At the end of last week (March 25) the UK government announced a strategy to improve the charging infrastructure for electric vehicles (EVs) across the country.

The Electric Vehicle Infrastructure Strategy includes investment of £1.6 billion in support of private investment for the expected 300,000 public chargers needed by 2030, equal to a tenfold increase in the charging points across the country today.

Leaf EV with charger

Leaf EV with charger

The government said that £500m will be invested to deliver high quality, competitively priced public charge points to communities across the UK. This includes a £450m Local Electric Vehicle Infrastructure (LEVI) fund, aimed at projects such as EV hubs and innovative on-street charging, so those without driveways or designated parking spaces (equal to a third of households in the UK) don’t miss out on cleaner transport.

The announcement of the investment went some way to answering points raised two days earlier at a special summit on the future of electrification in the UK organised by the Society of Motor Manufacturers and Traders (SMMT), which represents the interests of the UK automotive industry. SMMT Electrified brought together 400 senior level representatives from automotive, charging infrastructure, battery supply chain, energy, fleets, logistics, government, and consumer groups to work out how the automotive industry, stakeholders and the government could join forces and realise a successful transition to zero-emission mobility.

An adequate charging infrastructure is central to the success of that transition, as is the localised gigawatt power to maintain charging and the production of batteries needed for EV production in the country.

According to the SMMT, over the last decade the automotive industry in the UK has invested £10.8 billion in EV production, and battery research and development (R&D). Over that time UK manufacturers have produced around 250,000 electric passenger cars, vans and trucks.

There are now 140 EVs available in the UK for drivers to choose from and another 55 coming this year, according to the SMMT. One in six cars, and one in 28 vans, bought in the UK is now an EV.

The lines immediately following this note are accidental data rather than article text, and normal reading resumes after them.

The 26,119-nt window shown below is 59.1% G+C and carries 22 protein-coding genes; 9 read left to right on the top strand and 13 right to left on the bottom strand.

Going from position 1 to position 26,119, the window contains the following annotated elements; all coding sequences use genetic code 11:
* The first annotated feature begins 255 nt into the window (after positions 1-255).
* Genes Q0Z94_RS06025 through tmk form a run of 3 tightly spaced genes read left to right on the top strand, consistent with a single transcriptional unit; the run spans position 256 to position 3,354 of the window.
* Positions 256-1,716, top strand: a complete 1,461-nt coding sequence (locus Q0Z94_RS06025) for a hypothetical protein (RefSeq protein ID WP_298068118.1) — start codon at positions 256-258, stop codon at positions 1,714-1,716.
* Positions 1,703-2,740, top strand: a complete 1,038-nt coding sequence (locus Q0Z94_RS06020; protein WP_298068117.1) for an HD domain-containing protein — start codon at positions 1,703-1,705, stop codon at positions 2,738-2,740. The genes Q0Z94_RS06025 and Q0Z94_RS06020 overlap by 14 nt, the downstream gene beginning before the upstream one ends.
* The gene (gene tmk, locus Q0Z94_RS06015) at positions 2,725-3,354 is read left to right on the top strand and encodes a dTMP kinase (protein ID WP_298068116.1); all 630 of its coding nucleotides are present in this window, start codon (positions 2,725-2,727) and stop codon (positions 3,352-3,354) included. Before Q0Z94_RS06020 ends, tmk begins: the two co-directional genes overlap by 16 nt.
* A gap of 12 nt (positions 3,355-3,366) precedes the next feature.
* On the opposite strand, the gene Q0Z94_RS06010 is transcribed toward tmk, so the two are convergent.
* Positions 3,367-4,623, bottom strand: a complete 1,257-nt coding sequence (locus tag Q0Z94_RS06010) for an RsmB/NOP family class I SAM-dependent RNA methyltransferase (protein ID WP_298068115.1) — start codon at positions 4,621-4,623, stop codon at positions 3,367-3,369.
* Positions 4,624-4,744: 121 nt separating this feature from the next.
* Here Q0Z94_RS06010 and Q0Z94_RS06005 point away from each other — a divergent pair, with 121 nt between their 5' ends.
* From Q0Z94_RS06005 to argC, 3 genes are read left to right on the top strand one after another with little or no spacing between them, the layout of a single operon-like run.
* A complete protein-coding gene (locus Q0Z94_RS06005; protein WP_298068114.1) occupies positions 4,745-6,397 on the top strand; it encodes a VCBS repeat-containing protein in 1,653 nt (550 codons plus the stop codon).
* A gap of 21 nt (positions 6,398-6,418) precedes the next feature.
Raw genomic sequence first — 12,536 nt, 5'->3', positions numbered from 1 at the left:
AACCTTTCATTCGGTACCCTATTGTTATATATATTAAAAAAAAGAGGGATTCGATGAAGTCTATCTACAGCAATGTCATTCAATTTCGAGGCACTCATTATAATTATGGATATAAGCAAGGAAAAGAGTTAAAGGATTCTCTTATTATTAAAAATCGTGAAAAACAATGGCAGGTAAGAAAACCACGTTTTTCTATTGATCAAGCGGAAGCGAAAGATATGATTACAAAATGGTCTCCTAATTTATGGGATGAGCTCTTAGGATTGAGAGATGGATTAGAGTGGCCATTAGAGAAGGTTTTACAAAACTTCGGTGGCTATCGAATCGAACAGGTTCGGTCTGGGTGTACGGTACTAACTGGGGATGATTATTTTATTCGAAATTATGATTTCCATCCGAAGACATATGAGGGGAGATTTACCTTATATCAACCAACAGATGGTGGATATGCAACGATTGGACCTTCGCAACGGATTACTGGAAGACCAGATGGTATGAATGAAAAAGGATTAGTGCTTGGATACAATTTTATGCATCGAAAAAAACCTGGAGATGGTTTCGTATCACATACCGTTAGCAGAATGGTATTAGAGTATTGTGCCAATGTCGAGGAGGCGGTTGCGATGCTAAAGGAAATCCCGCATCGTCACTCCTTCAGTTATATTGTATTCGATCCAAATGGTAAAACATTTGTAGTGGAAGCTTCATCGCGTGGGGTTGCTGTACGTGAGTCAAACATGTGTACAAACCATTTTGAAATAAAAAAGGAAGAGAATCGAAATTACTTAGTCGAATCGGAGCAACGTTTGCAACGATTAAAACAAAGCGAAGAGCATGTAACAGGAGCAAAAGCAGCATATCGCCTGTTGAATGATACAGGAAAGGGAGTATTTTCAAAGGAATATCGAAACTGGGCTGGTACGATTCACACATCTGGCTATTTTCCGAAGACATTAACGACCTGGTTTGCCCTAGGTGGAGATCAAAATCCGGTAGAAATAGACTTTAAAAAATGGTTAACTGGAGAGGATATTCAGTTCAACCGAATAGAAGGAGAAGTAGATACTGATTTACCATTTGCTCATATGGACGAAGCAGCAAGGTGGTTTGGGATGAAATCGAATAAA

However, further take up depends on the provision of EV charge points as drivers shift from the range anxiety associated with adequate battery charge, to a concern over exactly where they are going to charge those vehicles either at home, work or on the road.

“The consumer has choice, and increasingly the confidence to buy EVs,” said Mike Hawes, chief executive of the SMMT. “But that confidence is nothing if the same consumer doesn’t have the confidence to charge. Range anxiety has largely been solved but charging anxiety is now the biggest obstacle.”

According to research carried out by the SMMT the ratio of public standard chargers to electric vehicles has rapidly deteriorated and there is an average now of one charger per 32 plug-in EVs across the UK, compared with one per 16 plug-ins 12 months ago. The disparity is more stark on a regional basis, with nine cars per charger in the London area compared to 55 cars per charger in the northwest of the UK, according to the SMMT’s own figures (one charger for every 30 EVs across the south of the country more widely).

That is because increased demand for EVs is not being matched by investment in charging infrastructure.

“UK EV demand is surging, up 320% between 2019 and 2021, notably during the pandemic,” said Hawes. “Over the same period the number of standard chargers rose by a quarter and rapid chargers by just a fifth. Hence customer experience is declining. Instead of levelling up we are actually widening that gap.”

The government’s Electric Vehicle Infrastructure Strategy is the opportunity to plug that gap and deliver a world-class charging network, according to the SMMT.

According to the government, the existing £950m Rapid Charging Fund will support the rollout of at least 6,000 high-powered, super-fast charge points across England’s motorways by 2035. It added charge point operators are already committed to installing an additional 15,000 rapid charge points across England’s entire road network – a quadrupling of the current offer – and over 100,000 on-street charge points by 2025.

“No matter where you live – be that a city centre or rural village, the north, south, east or west of the country – we’re powering up the switch to electric and ensuring no one gets left behind in the process,” said Grant Shapps, UK transport secretary.

Establishing a charging infrastructure that visibly reassures drivers that the purchase of a battery electric vehicle will not leave them in the lurch just when they need it most will help push sales. That in turn helps the country move toward a successful future that could see the UK EV parc reach 9.3m by 2030, and double that by 2035, according to Mike Hawes. 

”That will be half of all the vehicles on the road,” he said. ”This will help road transport play its part in the UK becoming the first major economy to be net zero. And I stress economy, as this transition must support economic, industrial and automotive growth.”